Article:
Hard to understand claims of malfeasance unless our leaders are somehow directly profiting from their poor decisions and inept handling of the situation. No, this is typical party machine incompetence. Once3 upon a time Northam considered switching parties. That could have represented a major setback for the Democrats. So they promised Northam that they would take care of him. Push him upward and forward. First as Lieutenant Governor then as Governor …. as long as he was a good boy and stayed a Democrat. Ralphie toed the line and we got an inept governor at a time when we need competence.

          That’s the problem with unlimited campaign contributions, virtually no visibility to campaign contribution spending, being the worst state for partisan gerrymandering and holding off year elections – the political machine in power picks the governor far more that the voters do. The political party in power right now is the Democratic Party and they picked the wrong guy to make governor as a reward for loyal behavior.

          Cap the campaign contributions, demand transparency for campaign spending, stop the partisan gerrymandering and move the elections to even years and we’ll have much more competitive elections and much more competent governors.

  5. djrippert Avatar

    My question is what released prisoners do in this economic environment. AS the unemployment claims pile up it’s hard to imagine that prisoners will find work. I’m sure some have family and friends who will take them in but certainly not all are in that position. Giving a choice of starving or stealing won’t most steal?

    I understand the issues around prisons and jails vs Coronavirus. Nobody was ever sentenced to suffering through COVID-19 or perhaps dying from that disease. But doesn’t the state have to provide some way for released prisoners to survive in an economic environment where there are no jobs? Should the state loan the released prisoners cash against their $1,200 federal checks (I assume they get these but don’t really know)? Should the state make sure that they are signed up for some benefit programs before being released?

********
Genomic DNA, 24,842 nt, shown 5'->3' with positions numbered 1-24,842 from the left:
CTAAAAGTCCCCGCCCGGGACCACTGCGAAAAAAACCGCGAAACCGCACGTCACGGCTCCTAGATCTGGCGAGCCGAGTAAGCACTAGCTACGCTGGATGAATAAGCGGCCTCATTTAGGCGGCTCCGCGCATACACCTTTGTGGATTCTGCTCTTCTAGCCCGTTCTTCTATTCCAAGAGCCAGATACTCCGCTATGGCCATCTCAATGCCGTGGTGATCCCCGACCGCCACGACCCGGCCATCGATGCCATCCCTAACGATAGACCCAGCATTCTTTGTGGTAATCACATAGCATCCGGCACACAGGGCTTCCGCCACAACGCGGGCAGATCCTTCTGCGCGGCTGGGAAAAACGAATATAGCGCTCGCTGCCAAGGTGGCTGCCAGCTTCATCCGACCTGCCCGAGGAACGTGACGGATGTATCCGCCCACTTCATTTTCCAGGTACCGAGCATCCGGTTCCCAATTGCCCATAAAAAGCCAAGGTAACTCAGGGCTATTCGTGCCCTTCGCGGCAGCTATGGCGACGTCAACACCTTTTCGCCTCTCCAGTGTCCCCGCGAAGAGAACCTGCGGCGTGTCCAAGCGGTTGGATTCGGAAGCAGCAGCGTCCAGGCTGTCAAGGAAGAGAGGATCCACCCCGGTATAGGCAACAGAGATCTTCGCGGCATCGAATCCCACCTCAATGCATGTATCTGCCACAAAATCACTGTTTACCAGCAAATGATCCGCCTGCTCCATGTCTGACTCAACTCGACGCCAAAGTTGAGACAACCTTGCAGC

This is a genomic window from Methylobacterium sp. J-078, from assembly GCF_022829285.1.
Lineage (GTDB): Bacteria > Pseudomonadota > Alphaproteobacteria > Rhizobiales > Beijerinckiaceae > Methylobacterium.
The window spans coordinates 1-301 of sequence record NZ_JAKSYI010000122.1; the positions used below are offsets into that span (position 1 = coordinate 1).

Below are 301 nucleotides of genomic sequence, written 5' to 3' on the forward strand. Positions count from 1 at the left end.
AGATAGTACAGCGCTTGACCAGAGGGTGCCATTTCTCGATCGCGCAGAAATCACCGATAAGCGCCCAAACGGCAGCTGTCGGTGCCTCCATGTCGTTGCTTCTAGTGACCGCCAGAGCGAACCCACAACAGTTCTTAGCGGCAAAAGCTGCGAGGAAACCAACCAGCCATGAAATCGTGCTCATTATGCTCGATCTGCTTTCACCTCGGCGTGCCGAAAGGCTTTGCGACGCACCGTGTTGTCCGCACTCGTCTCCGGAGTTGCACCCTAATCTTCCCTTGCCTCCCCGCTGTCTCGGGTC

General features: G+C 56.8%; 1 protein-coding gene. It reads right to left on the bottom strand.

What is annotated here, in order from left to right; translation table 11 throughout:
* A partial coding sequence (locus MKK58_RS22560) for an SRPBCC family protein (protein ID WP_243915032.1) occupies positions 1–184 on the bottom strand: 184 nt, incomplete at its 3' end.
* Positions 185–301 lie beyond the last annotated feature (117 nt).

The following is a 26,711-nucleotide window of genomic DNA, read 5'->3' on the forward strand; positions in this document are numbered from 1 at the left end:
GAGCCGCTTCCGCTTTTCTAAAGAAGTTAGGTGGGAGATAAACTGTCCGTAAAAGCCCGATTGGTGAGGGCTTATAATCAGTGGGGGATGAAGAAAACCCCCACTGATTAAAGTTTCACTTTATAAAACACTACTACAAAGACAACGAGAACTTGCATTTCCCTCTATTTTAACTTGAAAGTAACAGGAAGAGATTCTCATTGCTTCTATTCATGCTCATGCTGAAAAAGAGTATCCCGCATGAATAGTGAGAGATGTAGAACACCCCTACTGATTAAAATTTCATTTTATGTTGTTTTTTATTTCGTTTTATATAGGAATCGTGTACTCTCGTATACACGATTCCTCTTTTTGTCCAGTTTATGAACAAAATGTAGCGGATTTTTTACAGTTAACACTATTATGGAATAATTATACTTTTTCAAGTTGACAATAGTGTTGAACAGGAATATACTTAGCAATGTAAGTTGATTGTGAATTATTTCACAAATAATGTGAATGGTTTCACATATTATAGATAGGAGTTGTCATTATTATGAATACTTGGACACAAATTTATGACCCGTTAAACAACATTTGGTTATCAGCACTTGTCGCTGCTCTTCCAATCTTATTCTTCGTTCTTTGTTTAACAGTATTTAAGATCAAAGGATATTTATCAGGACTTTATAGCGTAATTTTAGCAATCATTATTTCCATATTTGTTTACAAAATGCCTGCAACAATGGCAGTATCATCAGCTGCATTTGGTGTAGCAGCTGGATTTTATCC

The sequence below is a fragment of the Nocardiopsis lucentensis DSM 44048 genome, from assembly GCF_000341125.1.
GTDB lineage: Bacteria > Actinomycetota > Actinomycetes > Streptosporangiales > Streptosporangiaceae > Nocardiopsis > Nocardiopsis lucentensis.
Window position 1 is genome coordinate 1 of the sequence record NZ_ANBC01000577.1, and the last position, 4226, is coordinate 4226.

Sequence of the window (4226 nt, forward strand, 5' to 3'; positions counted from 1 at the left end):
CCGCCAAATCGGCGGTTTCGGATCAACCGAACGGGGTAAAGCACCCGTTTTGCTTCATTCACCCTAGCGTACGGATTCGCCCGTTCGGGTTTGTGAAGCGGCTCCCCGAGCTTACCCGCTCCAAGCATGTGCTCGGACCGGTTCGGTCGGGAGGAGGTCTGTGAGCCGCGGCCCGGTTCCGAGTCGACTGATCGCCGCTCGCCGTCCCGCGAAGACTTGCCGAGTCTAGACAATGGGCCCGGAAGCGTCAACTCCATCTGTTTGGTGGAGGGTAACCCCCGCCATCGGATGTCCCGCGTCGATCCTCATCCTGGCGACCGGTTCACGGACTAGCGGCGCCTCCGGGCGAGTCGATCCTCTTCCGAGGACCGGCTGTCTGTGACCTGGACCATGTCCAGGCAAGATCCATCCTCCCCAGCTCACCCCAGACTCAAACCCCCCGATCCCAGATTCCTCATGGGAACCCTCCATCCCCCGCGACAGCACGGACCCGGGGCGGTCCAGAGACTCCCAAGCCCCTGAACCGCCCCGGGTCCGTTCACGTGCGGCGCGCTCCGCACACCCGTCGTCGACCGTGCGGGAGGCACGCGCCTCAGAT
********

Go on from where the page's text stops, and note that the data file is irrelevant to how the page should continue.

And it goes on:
1. Nancy_Naive Avatar

      The idea of release is the “freedom to distance socially”. Where they do that isn’t the issue. The idea is to keep having an ounce of pot from being the death sentence that stealing a candy bar was (ref: Tidewater Regional Jail).

      1. djrippert Avatar

        Nobody is a bigger proponent of decriminalization / legalization of adult use marijuana that I am. At least nobody who regularly writes or comments on this blog. It is absurd to put a person in prison for possessing a plant. However, once incarcerated, the prisoner no longer has an outside job and depends on the state for food, shelter, medicine, etc. Simply releasing those people with no thought as to how they will survive in a negative employment world seems risky to say the least. Risky for society and risky for the person being released. What a shame it would be if a person incarcerated for simple marijuana possession found themselves returned to prison because they were forced to burglarize in order to survive. It is in the state’s and society’s interest to help ensure that those prisoners being released early due to COVID-19 concerns have some kind of safety net once they are back in society.

        1. LarrytheG Avatar

          I actually agree with DJ on this. Releasing these folks makes no sense what-so-ever. Many have no income, no home to go to, no health care, and probably are not getting the stimulus check.

          This is not just a “Virginia” thing… Many other states, including the Justice Dept are advocating this.

          We can call this a “fail” like a lot of other things we are also calling a “fail” but we’re not going to haul all the heads of the prison system up on charges of “malfeasance”. It an arguable judgement – a lose-lose situation and we’ve got a few more like than in other areas of the pandemic.

        2. Nancy_Naive Avatar

          I would suspect that SOMEBODY in DoC has the good sense to assure sustenance and shelter first…. Uh, wait…

Leave a Reply